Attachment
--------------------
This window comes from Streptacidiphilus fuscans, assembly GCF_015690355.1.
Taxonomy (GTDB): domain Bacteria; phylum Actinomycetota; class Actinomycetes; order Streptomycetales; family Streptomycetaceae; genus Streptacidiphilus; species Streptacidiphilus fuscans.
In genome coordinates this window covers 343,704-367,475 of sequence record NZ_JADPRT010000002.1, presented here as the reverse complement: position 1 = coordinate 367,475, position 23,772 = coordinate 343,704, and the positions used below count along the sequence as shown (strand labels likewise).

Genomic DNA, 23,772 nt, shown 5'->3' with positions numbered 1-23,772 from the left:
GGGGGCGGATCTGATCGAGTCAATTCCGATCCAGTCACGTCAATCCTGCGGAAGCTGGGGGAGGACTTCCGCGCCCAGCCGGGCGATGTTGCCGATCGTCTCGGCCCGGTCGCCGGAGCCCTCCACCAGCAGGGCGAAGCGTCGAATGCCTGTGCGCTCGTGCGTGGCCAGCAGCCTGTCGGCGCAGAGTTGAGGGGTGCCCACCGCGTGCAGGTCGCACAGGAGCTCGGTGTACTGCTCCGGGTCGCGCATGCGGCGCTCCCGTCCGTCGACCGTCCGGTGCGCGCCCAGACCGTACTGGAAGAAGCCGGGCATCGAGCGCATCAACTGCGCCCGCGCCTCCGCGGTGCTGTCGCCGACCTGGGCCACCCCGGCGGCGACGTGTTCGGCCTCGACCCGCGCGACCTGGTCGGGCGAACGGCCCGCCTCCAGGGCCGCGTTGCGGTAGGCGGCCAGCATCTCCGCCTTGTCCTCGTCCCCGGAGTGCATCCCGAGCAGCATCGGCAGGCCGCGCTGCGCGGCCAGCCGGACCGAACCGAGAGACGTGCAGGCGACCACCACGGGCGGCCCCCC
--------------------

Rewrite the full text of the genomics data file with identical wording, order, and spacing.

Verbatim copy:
This window comes from Streptacidiphilus fuscans, assembly GCF_015690355.1.
Taxonomy (GTDB): domain Bacteria; phylum Actinomycetota; class Actinomycetes; order Streptomycetales; family Streptomycetaceae; genus Streptacidiphilus; species Streptacidiphilus fuscans.
In genome coordinates this window covers 343,704-367,475 of sequence record NZ_JADPRT010000002.1, presented here as the reverse complement: position 1 = coordinate 367,475, position 23,772 = coordinate 343,704, and the positions used below count along the sequence as shown (strand labels likewise).

Genomic DNA, 23,772 nt, shown 5'->3' with positions numbered 1-23,772 from the left:
GGGGGCGGATCTGATCGAGTCAATTCCGATCCAGTCACGTCAATCCTGCGGAAGCTGGGGGAGGACTTCCGCGCCCAGCCGGGCGATGTTGCCGATCGTCTCGGCCCGGTCGCCGGAGCCCTCCACCAGCAGGGCGAAGCGTCGAATGCCTGTGCGCTCGTGCGTGGCCAGCAGCCTGTCGGCGCAGAGTTGAGGGGTGCCCACCGCGTGCAGGTCGCACAGGAGCTCGGTGTACTGCTCCGGGTCGCGCATGCGGCGCTCCCGTCCGTCGACCGTCCGGTGCGCGCCCAGACCGTACTGGAAGAAGCCGGGCATCGAGCGCATCAACTGCGCCCGCGCCTCCGCGGTGCTGTCGCCGACCTGGGCCACCCCGGCGGCGACGTGTTCGGCCTCGACCCGCGCGACCTGGTCGGGCGAACGGCCCGCCTCCAGGGCCGCGTTGCGGTAGGCGGCCAGCATCTCCGCCTTGTCCTCGTCCCCGGAGTGCATCCCGAGCAGCATCGGCAGGCCGCGCTGCGCGGCCAGCCGGACCGAACCGAGAGACGTGCAGGCGACCACCACGGGCGGCCCCCC